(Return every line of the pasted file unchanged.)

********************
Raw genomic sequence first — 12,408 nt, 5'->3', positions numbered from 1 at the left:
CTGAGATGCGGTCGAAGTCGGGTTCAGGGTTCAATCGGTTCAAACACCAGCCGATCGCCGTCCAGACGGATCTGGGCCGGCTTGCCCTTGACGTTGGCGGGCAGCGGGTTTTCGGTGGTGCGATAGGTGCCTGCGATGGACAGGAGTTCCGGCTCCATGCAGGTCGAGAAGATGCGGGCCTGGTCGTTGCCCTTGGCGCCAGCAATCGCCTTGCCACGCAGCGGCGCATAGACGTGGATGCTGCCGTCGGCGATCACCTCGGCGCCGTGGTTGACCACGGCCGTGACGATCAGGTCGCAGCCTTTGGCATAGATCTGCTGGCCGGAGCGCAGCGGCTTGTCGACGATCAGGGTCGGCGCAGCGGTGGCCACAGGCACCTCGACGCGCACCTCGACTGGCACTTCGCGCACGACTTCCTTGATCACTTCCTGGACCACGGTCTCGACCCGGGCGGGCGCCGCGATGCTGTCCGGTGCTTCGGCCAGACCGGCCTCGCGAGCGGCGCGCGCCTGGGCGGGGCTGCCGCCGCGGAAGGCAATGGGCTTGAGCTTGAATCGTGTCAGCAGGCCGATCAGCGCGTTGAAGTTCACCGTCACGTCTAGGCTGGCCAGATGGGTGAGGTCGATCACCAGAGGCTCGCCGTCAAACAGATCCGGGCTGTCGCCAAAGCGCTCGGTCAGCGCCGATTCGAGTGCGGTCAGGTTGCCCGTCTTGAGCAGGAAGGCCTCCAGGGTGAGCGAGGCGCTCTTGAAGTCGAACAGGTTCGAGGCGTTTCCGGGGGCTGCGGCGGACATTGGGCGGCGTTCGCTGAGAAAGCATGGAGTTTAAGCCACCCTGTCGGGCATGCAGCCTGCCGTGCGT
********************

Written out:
Raw genomic sequence first — 12,408 nt, 5'->3', positions numbered from 1 at the left:
CTGAGATGCGGTCGAAGTCGGGTTCAGGGTTCAATCGGTTCAAACACCAGCCGATCGCCGTCCAGACGGATCTGGGCCGGCTTGCCCTTGACGTTGGCGGGCAGCGGGTTTTCGGTGGTGCGATAGGTGCCTGCGATGGACAGGAGTTCCGGCTCCATGCAGGTCGAGAAGATGCGGGCCTGGTCGTTGCCCTTGGCGCCAGCAATCGCCTTGCCACGCAGCGGCGCATAGACGTGGATGCTGCCGTCGGCGATCACCTCGGCGCCGTGGTTGACCACGGCCGTGACGATCAGGTCGCAGCCTTTGGCATAGATCTGCTGGCCGGAGCGCAGCGGCTTGTCGACGATCAGGGTCGGCGCAGCGGTGGCCACAGGCACCTCGACGCGCACCTCGACTGGCACTTCGCGCACGACTTCCTTGATCACTTCCTGGACCACGGTCTCGACCCGGGCGGGCGCCGCGATGCTGTCCGGTGCTTCGGCCAGACCGGCCTCGCGAGCGGCGCGCGCCTGGGCGGGGCTGCCGCCGCGGAAGGCAATGGGCTTGAGCTTGAATCGTGTCAGCAGGCCGATCAGCGCGTTGAAGTTCACCGTCACGTCTAGGCTGGCCAGATGGGTGAGGTCGATCACCAGAGGCTCGCCGTCAAACAGATCCGGGCTGTCGCCAAAGCGCTCGGTCAGCGCCGATTCGAGTGCGGTCAGGTTGCCCGTCTTGAGCAGGAAGGCCTCCAGGGTGAGCGAGGCGCTCTTGAAGTCGAACAGGTTCGAGGCGTTTCCGGGGGCTGCGGCGGACATTGGGCGGCGTTCGCTGAGAAAGCATGGAGTTTAAGCCACCCTGTCGGGCATGCAGCCTGCCGTGCGT